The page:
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Grocery Prices, But Not Restaurant Meals, Predicted Lower in 2024

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Beleaguered consumers received some good news last week with the USDA predicting reductions in grocery prices in 2024 and the U.N. Food and Agriculture Organization announcing its food price index is at the lowest level in three years.

But despite the dip in the cost for food itself, restaurant prices are expected to continue their recent climb, rising 4.7% this year.

“Labor laws like minimum wage increases are a big reason why restaurant prices aren’t expected to decrease along with food prices,” attorney Ben Michael told The Food Institute. “Minimum wage hikes tend to cut into the profit margins of small businesses more deeply than large businesses since the small ones can’t take advantage of economies of scale in the same way.”

Labor accounts for about 30% of restaurant revenue, compared to 15% for grocery stores.

Despite the glimmer of hope, grocery prices still are 25% above pre-pandemic levels.

Columbia University business Professor Stephen Zagor recently told Marketplace that restaurants no longer can afford to hold off on price increases.

“Incrementally you see one fewer appetizer or one less glass of wine or just the less expensive glass of wine and I think some of the sort of just open season, go big or go home, has started to wear off,” Zagor said.

Prices for all foods are expected to increase 1.3% this year, with grocery prices decreasing 0.4% overall. December food prices were up 1.3% over December 2022, with restaurant prices leading the way, up 5.2%.

A Yahoo/Ipsos poll found more than two-thirds of voters said food inflation has hit them particularly hard.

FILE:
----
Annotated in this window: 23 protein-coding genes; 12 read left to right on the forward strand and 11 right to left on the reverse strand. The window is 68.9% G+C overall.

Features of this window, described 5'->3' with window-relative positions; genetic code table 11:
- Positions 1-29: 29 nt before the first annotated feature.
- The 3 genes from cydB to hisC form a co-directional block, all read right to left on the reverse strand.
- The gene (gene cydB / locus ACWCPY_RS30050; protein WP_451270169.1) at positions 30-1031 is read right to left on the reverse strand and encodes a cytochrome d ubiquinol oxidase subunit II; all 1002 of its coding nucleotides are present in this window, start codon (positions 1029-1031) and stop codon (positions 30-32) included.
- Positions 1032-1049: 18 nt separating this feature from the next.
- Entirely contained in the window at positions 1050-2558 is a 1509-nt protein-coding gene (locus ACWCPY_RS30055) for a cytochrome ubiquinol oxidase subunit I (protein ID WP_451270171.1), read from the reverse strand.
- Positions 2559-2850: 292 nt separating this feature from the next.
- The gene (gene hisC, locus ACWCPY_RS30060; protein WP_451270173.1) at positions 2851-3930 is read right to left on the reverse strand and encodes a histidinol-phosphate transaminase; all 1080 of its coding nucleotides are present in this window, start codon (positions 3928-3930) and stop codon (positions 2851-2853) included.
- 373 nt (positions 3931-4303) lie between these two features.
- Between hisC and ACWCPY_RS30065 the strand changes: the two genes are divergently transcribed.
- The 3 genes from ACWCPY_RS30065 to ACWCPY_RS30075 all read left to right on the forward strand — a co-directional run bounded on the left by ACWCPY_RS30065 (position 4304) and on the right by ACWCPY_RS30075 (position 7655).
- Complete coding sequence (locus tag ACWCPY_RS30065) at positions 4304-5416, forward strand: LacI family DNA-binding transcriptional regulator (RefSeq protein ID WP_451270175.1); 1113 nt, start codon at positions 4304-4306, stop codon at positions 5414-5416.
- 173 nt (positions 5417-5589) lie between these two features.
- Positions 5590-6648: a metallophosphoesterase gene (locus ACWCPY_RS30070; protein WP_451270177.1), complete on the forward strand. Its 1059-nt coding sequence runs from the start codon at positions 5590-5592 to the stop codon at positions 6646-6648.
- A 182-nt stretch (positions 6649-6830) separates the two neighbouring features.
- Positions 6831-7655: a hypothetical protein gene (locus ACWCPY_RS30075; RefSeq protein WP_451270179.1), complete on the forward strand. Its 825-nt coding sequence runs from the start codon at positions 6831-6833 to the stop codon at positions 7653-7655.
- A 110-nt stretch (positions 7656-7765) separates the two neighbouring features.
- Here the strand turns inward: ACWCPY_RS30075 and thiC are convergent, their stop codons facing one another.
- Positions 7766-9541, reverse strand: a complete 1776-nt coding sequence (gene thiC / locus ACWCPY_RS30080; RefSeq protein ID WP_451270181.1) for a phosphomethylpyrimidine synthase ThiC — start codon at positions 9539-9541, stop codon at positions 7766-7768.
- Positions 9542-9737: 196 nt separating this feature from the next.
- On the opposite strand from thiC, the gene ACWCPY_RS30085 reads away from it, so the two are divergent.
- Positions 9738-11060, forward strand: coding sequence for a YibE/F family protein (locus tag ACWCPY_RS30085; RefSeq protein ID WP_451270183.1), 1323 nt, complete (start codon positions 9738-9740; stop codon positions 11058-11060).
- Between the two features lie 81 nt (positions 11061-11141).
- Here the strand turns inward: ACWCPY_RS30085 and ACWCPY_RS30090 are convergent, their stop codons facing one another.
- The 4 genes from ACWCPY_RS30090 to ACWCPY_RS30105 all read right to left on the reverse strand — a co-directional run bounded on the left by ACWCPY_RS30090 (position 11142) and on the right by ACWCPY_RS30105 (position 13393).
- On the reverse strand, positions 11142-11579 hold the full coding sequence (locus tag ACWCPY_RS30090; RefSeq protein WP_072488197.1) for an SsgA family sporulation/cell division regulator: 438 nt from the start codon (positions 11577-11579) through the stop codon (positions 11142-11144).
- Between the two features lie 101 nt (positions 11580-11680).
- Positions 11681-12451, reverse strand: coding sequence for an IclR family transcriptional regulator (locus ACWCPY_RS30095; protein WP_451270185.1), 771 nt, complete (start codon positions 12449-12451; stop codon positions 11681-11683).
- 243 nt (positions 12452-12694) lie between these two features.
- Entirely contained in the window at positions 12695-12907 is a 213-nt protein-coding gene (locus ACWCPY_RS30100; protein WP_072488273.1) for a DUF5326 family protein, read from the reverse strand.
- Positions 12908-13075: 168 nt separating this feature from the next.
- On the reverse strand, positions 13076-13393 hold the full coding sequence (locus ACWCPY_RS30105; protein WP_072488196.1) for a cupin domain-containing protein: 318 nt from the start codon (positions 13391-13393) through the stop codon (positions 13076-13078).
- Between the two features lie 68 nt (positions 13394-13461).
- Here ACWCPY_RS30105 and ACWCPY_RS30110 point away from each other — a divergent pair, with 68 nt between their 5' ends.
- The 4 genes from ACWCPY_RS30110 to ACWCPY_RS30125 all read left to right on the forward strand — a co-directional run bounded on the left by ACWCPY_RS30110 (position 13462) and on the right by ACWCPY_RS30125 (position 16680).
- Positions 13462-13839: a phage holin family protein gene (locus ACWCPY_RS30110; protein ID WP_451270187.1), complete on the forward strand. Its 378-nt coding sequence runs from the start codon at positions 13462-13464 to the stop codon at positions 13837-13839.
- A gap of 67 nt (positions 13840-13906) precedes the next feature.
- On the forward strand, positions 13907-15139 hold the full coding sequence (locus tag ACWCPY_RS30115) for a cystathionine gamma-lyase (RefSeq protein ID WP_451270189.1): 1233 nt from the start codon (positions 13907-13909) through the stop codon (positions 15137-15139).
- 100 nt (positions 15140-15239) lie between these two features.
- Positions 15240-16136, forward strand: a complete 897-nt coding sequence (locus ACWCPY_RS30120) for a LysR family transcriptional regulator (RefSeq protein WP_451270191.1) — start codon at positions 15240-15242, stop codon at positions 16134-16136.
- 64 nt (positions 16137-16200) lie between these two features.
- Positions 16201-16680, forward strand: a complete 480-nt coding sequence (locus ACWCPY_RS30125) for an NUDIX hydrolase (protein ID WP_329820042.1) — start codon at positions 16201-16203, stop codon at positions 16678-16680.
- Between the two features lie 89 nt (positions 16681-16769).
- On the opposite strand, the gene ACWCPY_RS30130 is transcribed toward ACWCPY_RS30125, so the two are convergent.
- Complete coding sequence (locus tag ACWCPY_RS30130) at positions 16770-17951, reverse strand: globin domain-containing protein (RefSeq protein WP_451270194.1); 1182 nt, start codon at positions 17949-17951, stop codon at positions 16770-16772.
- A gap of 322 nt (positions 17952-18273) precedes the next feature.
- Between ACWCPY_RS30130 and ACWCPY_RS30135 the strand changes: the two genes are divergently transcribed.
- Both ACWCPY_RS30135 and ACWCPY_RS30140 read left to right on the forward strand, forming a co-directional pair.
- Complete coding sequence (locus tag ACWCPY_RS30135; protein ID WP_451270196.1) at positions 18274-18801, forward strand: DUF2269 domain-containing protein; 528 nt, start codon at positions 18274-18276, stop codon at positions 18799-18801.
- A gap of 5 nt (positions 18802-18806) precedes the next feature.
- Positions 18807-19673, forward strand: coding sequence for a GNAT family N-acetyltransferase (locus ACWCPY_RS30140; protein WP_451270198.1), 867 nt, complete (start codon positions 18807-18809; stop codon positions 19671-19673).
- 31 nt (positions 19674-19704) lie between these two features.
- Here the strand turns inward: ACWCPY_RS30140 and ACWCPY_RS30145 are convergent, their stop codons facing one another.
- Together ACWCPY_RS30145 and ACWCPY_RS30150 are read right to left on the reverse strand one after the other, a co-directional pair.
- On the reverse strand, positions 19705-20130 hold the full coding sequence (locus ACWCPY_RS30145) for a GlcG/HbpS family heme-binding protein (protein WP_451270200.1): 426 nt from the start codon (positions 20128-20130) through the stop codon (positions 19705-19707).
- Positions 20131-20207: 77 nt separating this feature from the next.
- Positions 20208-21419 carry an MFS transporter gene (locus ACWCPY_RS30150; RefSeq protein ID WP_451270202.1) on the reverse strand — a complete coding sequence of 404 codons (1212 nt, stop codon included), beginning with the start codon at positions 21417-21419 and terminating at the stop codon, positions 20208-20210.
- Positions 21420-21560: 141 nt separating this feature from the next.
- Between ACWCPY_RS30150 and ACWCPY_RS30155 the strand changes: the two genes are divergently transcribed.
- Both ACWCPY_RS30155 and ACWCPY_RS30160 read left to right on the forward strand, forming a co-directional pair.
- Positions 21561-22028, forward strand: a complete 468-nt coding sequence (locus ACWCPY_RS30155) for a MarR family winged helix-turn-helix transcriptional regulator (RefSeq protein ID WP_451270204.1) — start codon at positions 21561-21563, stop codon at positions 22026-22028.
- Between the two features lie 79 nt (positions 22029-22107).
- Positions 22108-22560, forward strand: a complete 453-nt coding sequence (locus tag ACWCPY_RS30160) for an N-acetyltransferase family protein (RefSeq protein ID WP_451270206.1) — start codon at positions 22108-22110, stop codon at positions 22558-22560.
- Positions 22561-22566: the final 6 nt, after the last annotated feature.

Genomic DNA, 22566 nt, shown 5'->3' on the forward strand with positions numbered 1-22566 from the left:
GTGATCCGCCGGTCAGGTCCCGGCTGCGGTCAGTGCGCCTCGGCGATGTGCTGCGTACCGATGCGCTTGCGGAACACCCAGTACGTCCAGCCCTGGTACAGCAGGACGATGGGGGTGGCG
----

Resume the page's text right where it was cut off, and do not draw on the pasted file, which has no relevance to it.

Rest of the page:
The left-leaning think tank, the Groundwork Collaborative, said nearly a third of the rise in grocery prices can be blamed on beef, chicken, fruits, vegetables and snacks – all particularly vulnerable to supply chain issues, The Washington Post reported on Friday. Labor shortages, supply chain issues, drought, avian influenza and other factors, including industry consolidation, affect food prices, the report noted.

“We’re going to see prices stabilize, and that’s likely it,” Dawn Thilmany, an agricultural economist and professor at Colorado State University, told the Post.

“I think people are waiting for prices to return to what they call ‘normal’ — and with the exception of a few things, like eggs — we’re not going to see that.”

For 2023, USDA figures show grocery prices up 5% and restaurant food up 7.1%. Farm prices for fruits are expected to increase 1.3% this year while vegetable prices are expected to fall 1.5%.

On a global scale, the FAO reported its price index fell more than a point in January, bringing it to its lowest level since February 2021. Wheat prices fell as the new harvest arrived while corn prices were down on abundant supplies, with the harvest in Argentina just beginning.

The FAO also reported cereal production was up 1.2% last year from 2022, mainly in higher-than-predicted yields.

The Food Institute Podcast

It appears plant-based products have hit a bit of a lull in the U.S., but what’s next for the sector on the whole? David Benzaquen of Mission: Plant and Moonshot Collaborative breaks down the demographics of plant-based eating, common health attributes consumers are looking for, and where the sector could be headed in the future.